We are all consumers. Every day we live a regular pattern of consumption; from the food we eat, to the items we buy to the gasoline that powers our travels in between, we are almost always consuming something.
In fact, you could say that we’re in the season of consumerism. It feels like the moment the clock strikes midnight on November 1, the Christmas season — and its endless emphasis on shopping — is upon us. ’Tis the season for giving and receiving items and experiences.
Yet we’re not just consumers from an economic standpoint. Really, we’ve been consumers from the very beginning of humanity, when God provided vegetation for humans to eat. Since then, society has been slowly adding to the list of physical, mental and spiritual “things” that we can consume.
Today, we have access to an endless buffet to fill our bodies, minds, souls and homes with. There’s food, drugs, alcohol, Netflix episodes, social media, breaking news, sporting events, advice and opinions, hobbies, gossip, goods, services and more. To me, life is starting to feel like a constant stream of consumption, from morning to night.
For example, does this sound familiar? You wake up, check your phone for updates, eat breakfast, travel to work while listening to the news, podcasts, or music, consume and process information at work (taking breaks to check the news and social media or talk with coworkers), head home listening to news or music, eat dinner and eventually enjoy some form of entertainment like a TV show or book before going to bed. Rise and repeat. For many of us, this is a typical day.
Of course, I don’t think that the need to be entertained, eat, communicate or buy items is a bad thing. I do believe, however, that the ever-increasing ease and habit of accessing endless resources at all hours of the day has made us desensitized to the amount of things we’re consuming. As soon as we feel or even anticipate a need, we can fill it with something — anything — even if it’s not a perfect solution.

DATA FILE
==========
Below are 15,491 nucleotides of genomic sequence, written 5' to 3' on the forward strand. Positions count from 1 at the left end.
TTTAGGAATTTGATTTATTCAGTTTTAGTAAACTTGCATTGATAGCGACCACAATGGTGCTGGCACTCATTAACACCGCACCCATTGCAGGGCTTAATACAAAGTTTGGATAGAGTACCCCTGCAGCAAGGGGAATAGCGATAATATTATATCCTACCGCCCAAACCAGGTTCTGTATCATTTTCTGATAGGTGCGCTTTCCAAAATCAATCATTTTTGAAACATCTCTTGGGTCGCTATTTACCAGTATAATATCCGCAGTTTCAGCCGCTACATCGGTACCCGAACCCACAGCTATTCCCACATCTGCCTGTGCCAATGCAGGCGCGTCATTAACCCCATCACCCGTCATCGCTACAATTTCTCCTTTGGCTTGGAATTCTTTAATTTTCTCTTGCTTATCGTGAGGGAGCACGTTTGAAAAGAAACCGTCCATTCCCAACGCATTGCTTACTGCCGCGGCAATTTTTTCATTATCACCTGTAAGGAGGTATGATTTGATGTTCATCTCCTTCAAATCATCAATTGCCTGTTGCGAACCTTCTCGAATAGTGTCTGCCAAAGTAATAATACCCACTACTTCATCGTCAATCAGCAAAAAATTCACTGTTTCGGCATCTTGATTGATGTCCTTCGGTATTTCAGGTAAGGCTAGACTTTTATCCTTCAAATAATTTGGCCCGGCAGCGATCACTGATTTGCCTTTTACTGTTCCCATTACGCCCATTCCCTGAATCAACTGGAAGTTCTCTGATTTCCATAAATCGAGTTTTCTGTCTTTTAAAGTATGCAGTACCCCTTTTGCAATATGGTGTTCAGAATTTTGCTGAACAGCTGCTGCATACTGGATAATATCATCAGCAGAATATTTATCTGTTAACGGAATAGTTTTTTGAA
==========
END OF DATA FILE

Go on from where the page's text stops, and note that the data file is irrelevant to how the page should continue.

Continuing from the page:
When we can easily check our phones, turn on the TV or grab something from the lunchroom to mindlessly eat, there’s never a reason to be without. There’s never a need to question why we’re consuming what we’re consuming, or if these things are actually providing fulfillment.
For me, it’s like constantly being thirsty but never having that thirst quenched, despite my best efforts. No matter what I put into my mind, body, soul and home, there’s nothing that makes me feel truly whole — except for one thing.
In the Gospel of John, Jesus metaphorically said to a Samaritan woman, “whoever drinks the water I give them will never thirst. Indeed, the water I give them will become in them a spring of water welling up to eternal life” (John 4:14).
In Jesus, we have the unparalleled gift of experiencing a personal relationship with our Creator, the One who knows us better than we know ourselves. We have the gift of being restored to God — despite all of our sin — through Jesus’ perfect sacrifice of himself. We have the gift of receiving the Holy Spirit, who lives within us, helps us, reminds us of what Jesus has done and promises to be with us forever (John 14:15–17, 26). Most importantly, we have the gift of spending eternity in the all-fulfilling presence of God.
There is nothing on earth that can fill the God-shaped hole in our heart, other than Jesus himself. While it may be easier to constantly, and often mindlessly, pour things into our lives that provide fleeting enjoyment or distraction, they will always come up short.
Jesus said, “Ask and it will be given to you; seek and you will find; knock and the door will be opened to you. For everyone who asks receives; the one who seeks finds; and to the one who knocks, the door will be opened” (Luke 11:9–10).
When we invite Jesus to fill that hole in our lives, He promises to do so (Psalm 145:15; Psalm 107:8–9; John 6:35). I pray that all of us, as we celebrate Christmas and look with hope to the New Year, will open our hearts to the only One who can truly satisfy them.